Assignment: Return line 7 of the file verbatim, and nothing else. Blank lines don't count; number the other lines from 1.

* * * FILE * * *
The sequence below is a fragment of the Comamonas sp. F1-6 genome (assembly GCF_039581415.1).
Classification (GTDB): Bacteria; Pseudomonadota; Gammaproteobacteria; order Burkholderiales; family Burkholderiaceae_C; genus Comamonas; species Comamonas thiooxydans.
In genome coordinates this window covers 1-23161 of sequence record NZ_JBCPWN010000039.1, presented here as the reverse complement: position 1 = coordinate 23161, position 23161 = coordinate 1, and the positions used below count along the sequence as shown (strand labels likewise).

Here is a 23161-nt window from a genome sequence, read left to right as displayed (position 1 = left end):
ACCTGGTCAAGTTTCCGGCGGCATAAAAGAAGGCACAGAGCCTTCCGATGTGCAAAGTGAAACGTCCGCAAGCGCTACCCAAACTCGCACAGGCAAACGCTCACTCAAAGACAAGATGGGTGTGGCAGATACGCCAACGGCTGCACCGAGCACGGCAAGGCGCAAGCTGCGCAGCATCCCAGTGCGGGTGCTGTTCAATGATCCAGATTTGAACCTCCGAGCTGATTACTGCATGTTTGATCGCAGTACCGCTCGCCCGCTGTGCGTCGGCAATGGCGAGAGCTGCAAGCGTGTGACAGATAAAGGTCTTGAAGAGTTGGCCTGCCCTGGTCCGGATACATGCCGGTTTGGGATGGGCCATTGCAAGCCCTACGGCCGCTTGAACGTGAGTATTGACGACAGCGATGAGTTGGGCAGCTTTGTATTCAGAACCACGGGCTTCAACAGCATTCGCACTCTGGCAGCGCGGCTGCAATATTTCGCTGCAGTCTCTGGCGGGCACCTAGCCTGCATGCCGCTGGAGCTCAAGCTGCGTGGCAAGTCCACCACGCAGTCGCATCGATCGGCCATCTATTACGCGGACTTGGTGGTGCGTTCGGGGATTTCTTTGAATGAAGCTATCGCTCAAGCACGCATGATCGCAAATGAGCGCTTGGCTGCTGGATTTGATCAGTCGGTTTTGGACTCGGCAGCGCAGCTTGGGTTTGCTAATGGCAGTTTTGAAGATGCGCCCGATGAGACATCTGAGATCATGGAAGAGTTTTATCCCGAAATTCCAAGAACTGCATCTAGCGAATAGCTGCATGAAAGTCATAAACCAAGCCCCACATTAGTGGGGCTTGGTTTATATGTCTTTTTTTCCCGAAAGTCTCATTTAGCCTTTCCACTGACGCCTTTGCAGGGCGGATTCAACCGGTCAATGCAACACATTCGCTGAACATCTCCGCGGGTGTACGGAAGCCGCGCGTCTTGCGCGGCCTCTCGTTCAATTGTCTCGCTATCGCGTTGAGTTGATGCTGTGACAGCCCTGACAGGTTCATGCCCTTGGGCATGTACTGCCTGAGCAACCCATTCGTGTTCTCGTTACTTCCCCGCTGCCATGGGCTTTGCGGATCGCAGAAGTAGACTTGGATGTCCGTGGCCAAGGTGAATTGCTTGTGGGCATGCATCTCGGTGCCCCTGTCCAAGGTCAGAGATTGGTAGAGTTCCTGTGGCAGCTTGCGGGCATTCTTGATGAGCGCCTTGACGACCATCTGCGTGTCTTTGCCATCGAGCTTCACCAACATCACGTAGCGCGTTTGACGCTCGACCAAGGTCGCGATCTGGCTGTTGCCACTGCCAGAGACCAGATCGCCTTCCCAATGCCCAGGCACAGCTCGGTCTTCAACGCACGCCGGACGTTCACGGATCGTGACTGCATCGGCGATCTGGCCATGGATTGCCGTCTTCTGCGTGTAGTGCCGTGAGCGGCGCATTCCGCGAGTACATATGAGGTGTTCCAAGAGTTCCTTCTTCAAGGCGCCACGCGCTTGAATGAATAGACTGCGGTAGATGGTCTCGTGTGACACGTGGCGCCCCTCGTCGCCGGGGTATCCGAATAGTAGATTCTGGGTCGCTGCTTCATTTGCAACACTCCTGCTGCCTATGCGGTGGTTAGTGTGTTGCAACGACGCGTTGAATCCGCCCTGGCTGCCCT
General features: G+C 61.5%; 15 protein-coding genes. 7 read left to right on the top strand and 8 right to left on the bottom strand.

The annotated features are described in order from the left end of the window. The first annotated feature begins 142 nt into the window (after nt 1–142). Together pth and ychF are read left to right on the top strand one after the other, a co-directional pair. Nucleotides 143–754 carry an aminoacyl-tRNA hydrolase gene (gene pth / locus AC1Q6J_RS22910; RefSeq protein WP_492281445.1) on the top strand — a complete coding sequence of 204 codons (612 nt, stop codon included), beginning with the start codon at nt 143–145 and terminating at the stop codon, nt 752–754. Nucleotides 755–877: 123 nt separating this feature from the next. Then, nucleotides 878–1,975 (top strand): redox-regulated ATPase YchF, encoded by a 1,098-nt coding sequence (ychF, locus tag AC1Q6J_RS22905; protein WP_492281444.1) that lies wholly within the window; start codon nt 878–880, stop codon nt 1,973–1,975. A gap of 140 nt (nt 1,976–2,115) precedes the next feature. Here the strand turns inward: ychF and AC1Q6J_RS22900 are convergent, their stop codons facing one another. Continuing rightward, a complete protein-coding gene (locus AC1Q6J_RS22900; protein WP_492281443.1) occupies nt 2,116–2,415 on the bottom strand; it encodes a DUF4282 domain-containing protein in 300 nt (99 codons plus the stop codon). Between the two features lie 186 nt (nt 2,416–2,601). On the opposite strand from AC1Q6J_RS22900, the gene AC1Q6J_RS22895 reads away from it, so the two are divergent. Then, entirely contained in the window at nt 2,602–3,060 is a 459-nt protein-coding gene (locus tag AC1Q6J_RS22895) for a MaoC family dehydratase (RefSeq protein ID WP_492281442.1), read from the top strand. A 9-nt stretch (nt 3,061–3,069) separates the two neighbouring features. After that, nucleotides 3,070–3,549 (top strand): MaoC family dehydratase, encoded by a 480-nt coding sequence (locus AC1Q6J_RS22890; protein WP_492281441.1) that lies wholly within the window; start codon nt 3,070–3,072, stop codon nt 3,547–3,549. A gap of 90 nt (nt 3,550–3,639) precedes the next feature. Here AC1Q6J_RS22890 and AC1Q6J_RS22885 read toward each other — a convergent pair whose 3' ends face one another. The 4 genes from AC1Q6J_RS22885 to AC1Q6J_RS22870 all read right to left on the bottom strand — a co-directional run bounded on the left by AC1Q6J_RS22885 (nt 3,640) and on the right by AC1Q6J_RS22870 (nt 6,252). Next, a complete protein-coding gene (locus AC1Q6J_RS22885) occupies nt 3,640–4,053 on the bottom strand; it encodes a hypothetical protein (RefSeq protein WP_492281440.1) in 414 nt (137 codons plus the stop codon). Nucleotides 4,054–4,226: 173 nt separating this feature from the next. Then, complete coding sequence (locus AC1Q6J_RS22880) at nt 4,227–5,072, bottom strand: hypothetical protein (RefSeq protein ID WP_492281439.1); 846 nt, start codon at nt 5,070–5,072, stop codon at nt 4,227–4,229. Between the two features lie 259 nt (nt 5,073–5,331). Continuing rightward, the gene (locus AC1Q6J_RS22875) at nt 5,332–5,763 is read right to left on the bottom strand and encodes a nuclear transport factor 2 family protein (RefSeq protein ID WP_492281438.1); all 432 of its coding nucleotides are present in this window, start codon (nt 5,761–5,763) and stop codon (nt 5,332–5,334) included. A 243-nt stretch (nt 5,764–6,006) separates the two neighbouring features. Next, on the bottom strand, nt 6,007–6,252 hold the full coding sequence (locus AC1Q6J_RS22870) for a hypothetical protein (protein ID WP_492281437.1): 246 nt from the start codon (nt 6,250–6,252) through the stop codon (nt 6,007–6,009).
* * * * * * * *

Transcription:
The annotated features are described in order from the left end of the window. The first annotated feature begins 142 nt into the window (after nt 1–142). Together pth and ychF are read left to right on the top strand one after the other, a co-directional pair. Nucleotides 143–754 carry an aminoacyl-tRNA hydrolase gene (gene pth / locus AC1Q6J_RS22910; RefSeq protein WP_492281445.1) on the top strand — a complete coding sequence of 204 codons (612 nt, stop codon included), beginning with the start codon at nt 143–145 and terminating at the stop codon, nt 752–754. Nucleotides 755–877: 123 nt separating this feature from the next. Then, nucleotides 878–1,975 (top strand): redox-regulated ATPase YchF, encoded by a 1,098-nt coding sequence (ychF, locus tag AC1Q6J_RS22905; protein WP_492281444.1) that lies wholly within the window; start codon nt 878–880, stop codon nt 1,973–1,975. A gap of 140 nt (nt 1,976–2,115) precedes the next feature. Here the strand turns inward: ychF and AC1Q6J_RS22900 are convergent, their stop codons facing one another. Continuing rightward, a complete protein-coding gene (locus AC1Q6J_RS22900; protein WP_492281443.1) occupies nt 2,116–2,415 on the bottom strand; it encodes a DUF4282 domain-containing protein in 300 nt (99 codons plus the stop codon). Between the two features lie 186 nt (nt 2,416–2,601). On the opposite strand from AC1Q6J_RS22900, the gene AC1Q6J_RS22895 reads away from it, so the two are divergent. Then, entirely contained in the window at nt 2,602–3,060 is a 459-nt protein-coding gene (locus tag AC1Q6J_RS22895) for a MaoC family dehydratase (RefSeq protein ID WP_492281442.1), read from the top strand. A 9-nt stretch (nt 3,061–3,069) separates the two neighbouring features. After that, nucleotides 3,070–3,549 (top strand): MaoC family dehydratase, encoded by a 480-nt coding sequence (locus AC1Q6J_RS22890; protein WP_492281441.1) that lies wholly within the window; start codon nt 3,070–3,072, stop codon nt 3,547–3,549. A gap of 90 nt (nt 3,550–3,639) precedes the next feature. Here AC1Q6J_RS22890 and AC1Q6J_RS22885 read toward each other — a convergent pair whose 3' ends face one another. The 4 genes from AC1Q6J_RS22885 to AC1Q6J_RS22870 all read right to left on the bottom strand — a co-directional run bounded on the left by AC1Q6J_RS22885 (nt 3,640) and on the right by AC1Q6J_RS22870 (nt 6,252). Next, a complete protein-coding gene (locus AC1Q6J_RS22885) occupies nt 3,640–4,053 on the bottom strand; it encodes a hypothetical protein (RefSeq protein WP_492281440.1) in 414 nt (137 codons plus the stop codon). Nucleotides 4,054–4,226: 173 nt separating this feature from the next. Then, complete coding sequence (locus AC1Q6J_RS22880) at nt 4,227–5,072, bottom strand: hypothetical protein (RefSeq protein ID WP_492281439.1); 846 nt, start codon at nt 5,070–5,072, stop codon at nt 4,227–4,229. Between the two features lie 259 nt (nt 5,073–5,331). Continuing rightward, the gene (locus AC1Q6J_RS22875) at nt 5,332–5,763 is read right to left on the bottom strand and encodes a nuclear transport factor 2 family protein (RefSeq protein ID WP_492281438.1); all 432 of its coding nucleotides are present in this window, start codon (nt 5,761–5,763) and stop codon (nt 5,332–5,334) included. A 243-nt stretch (nt 5,764–6,006) separates the two neighbouring features. Next, on the bottom strand, nt 6,007–6,252 hold the full coding sequence (locus AC1Q6J_RS22870) for a hypothetical protein (protein ID WP_492281437.1): 246 nt from the start codon (nt 6,250–6,252) through the stop codon (nt 6,007–6,009).